A diagnosis of prostate cancer can wreck your world, leaving you feeling anxious, fearful and uncertain of your future.
While many men lean towards harmful prostate drugs and invasive surgery, recent research has suggested that men could be being overtreated for prostate cancer. A study published in the Journal of Urology evaluated the emotional distress of patients soon after diagnosis and after a treatment decision. It found that men who felt more anxious about their diagnosis were more likely to choose surgery over active surveillance. This was despite many patients being diagnosed with low-risk prostate cancer.
Although for some men surgery may be necessary, it can also have a number of negative side effects. For those suffering from low-risk prostate cancer, active surveillance could be of great benefit.
What Is Active Surveillance?
Active Surveillance is a means of monitoring prostate cancer when it hasn’t yet spread outside of the prostate. It is suitable for men with low-risk prostate cancer which has a low risk of spreading (localized prostate cancer). Active Surveillance includes grade group 1 or Gleason 6, a PSA level <10, cancer that is confined to the prostate.
While it has been ingrained in us by doctors to treat a problem with drugs and surgery immediately, alpha blocker drugs, surgery and radiation can have side effects that lessen a person’s quality of life. A benefit of monitoring low-risk cancer is that you might avoid having unnecessary surgery. In fact, one study of men undergoing active surveillance found that, 15 years later, less than 1% of men developed metastatic disease.
For many men, the idea of not treating a problem straight away might seem strange. However, while active surveillance does not require treatment, it does involve constant supervision by your doctor and it is a structured program that will involve both tests and check-ups.
Once you have discussed starting active surveillance with your doctor, you will be reviewed in a clinic at 3 months.
- PSA Test – The PSA Test is a blood test that measures the amount of prostate specific antigen (PSA) in your blood. PSA is a protein produced by normal cells in the prostate and also by prostate cancer cells. As men age, their PSA naturally increases, and a high PSA is not always indicative of prostate cancer. This test will be done every three months for two years, then every six months from then on.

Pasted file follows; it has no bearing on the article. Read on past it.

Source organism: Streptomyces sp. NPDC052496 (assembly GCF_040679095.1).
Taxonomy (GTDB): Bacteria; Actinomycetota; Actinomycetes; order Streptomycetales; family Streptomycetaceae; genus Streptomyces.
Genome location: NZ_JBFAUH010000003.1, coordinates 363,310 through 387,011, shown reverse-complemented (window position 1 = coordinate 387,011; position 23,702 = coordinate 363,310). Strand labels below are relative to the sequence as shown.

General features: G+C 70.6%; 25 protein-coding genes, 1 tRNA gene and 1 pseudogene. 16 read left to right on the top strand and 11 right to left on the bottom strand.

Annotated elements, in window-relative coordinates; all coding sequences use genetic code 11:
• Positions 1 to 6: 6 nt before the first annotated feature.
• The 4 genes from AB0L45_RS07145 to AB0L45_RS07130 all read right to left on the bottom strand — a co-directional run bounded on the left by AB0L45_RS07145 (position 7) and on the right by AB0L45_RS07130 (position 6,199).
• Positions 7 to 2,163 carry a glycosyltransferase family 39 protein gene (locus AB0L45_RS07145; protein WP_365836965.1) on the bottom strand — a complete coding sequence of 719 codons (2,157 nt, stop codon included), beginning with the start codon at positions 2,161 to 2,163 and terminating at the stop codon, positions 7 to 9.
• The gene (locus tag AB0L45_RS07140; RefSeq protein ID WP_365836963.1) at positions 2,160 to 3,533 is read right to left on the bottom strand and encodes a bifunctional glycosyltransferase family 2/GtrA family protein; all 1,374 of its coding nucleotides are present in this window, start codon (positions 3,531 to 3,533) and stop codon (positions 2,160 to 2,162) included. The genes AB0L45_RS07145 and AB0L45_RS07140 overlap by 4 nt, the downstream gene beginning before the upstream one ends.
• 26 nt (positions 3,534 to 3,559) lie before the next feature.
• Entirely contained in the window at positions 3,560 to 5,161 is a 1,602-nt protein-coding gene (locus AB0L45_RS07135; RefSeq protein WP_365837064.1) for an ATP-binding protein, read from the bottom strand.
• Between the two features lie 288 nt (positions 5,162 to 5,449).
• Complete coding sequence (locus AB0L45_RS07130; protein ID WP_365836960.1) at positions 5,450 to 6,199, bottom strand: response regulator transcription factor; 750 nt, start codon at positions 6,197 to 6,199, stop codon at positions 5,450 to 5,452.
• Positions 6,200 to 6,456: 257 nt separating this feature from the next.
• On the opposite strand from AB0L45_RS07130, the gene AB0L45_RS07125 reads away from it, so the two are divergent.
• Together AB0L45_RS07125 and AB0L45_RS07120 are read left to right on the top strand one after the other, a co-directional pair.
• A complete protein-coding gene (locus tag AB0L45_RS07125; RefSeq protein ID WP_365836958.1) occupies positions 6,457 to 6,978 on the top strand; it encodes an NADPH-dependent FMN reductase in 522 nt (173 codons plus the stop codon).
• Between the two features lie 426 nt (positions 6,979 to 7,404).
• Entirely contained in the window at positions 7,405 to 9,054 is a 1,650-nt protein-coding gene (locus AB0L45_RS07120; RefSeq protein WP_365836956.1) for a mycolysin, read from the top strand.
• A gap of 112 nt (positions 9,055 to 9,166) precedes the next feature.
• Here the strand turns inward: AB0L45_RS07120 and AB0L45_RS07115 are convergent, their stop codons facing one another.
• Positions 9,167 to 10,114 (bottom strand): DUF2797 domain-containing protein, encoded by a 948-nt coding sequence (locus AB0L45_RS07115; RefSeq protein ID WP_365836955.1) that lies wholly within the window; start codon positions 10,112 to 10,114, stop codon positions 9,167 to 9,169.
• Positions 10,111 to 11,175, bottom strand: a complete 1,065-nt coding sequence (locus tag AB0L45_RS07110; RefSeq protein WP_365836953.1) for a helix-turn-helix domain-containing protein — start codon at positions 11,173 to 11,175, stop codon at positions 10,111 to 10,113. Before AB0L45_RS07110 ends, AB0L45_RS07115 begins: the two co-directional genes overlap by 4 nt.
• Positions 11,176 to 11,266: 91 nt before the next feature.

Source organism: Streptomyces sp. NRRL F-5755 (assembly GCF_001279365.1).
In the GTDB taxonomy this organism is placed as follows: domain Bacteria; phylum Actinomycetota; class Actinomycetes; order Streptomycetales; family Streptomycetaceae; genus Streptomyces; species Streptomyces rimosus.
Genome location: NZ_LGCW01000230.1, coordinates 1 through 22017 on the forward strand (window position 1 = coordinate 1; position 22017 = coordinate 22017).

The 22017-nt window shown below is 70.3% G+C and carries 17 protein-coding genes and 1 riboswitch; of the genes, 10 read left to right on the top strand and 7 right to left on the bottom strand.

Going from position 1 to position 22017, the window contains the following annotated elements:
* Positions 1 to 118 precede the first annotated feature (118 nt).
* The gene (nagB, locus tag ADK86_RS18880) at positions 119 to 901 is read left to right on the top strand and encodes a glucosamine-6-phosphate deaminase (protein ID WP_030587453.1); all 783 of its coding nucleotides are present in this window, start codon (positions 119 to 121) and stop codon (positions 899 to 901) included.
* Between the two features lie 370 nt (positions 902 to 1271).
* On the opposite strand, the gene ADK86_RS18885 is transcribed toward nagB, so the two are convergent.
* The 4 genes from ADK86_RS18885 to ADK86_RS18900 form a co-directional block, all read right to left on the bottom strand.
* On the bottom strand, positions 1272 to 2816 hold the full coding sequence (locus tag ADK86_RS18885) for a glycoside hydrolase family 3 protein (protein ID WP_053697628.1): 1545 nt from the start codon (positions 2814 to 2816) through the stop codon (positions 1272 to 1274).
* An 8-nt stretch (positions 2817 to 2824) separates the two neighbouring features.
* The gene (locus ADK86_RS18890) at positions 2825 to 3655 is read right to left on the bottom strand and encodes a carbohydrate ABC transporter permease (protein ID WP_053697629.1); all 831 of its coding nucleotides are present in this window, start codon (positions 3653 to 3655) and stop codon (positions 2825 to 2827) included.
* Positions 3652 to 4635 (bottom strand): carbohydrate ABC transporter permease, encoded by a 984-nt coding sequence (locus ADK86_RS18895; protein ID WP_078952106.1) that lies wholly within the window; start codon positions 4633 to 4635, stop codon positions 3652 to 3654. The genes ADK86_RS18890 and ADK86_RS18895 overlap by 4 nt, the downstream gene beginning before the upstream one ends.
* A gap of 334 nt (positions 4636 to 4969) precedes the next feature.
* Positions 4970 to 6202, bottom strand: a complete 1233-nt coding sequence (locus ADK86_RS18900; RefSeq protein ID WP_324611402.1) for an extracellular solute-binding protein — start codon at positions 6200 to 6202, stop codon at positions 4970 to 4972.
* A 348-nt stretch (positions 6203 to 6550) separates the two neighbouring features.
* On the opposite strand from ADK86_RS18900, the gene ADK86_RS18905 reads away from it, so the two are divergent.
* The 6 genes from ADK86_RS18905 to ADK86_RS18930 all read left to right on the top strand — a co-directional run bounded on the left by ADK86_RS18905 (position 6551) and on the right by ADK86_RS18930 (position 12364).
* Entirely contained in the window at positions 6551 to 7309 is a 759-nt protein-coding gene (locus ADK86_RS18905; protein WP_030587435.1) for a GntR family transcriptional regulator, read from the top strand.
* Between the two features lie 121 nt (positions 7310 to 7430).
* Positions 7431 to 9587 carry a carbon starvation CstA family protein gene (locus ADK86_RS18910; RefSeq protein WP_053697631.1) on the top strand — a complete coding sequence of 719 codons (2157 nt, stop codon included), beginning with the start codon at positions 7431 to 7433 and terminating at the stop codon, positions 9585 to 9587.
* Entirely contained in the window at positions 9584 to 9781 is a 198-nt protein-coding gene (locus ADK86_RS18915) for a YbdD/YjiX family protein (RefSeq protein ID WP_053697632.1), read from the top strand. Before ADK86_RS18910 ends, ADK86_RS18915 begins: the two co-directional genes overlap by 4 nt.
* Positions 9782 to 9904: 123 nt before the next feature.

- DRE – The doctor might recommend a DRE (digital rectal exam) to further check your prostate. In this procedure, the doctor or nurse feels your prostate through the wall of the rectum by sliding a finger gently into your anus. This is done to feel for any hard or lumpy areas in your prostate, and to get an idea of its size.
- MRI – An MRI scan creates a detailed image of your prostate and the surrounding tissues. This allows the doctor to check whether there is cancer and how fast the cancer is spreading.
- Biopsy – During this process, your doctor may suggest a biopsy. This will usually be done when PSA test results are higher than normal or if your doctor detects a prostate problem during your DRE. However, it should be noted that a biopsy can have a number of risk and life-changing side effects, including infection, sexual incontinence and even the spreading of prostate cancer cells.
- As no surgery is involved you will not experience any dangerous side effects, which could lessen the quality of your life.
- It will not affect your everyday life as much as surgery or radiation treatment.
- Some men may feel anxious at the thought of not having treatment and worry about their cancer growing.
- Your cancer might grow more quickly than expected and become harder to treat – but this is very uncommon.
- You may need to have more biopsies, which as mentioned, can have a number of risks and uncomfortable side effects.
Active Surveillance vs Watchful Waiting
When searching for information about active surveillance, you may have come across the term watchful waiting. The two are very different and should not be confused with one another. Although both are used as a way to avoid unnecessary treatment, they have their differences.
Active Surveillance- Monitors prostate cancer more closely, involving a range of periodic tests. It is generally recommended for men with low-risk prostate cancer and never for those diagnosed with high-risk cancer. If your results change your doctor will then proceed to discuss treatment options.
Watchful Waiting- Is usually used by men experiencing other health problems, who may be unable to handle surgery or radiotherapy. It can be used in men with both low-risk cancer or men whose cancer has spread (advanced cancer). It involves fewer tests than active surveillance and is less intensive, more often than not taking place at the GP surgery than a hospital. If you do have treatment in the future, it will aim to control the cancer and manage any symptoms, rather than to cure it.
A diagnosis of prostate cancer can leave you feeling vulnerable, but by taking the right steps and being aware of treatment options, it can be treated. While active surveillance may not be for everyone, if you do have low-risk prostate cancer, it could be a good option. Before undergoing surgery, which might not be necessary, do your homework and discuss your options with your doctor.
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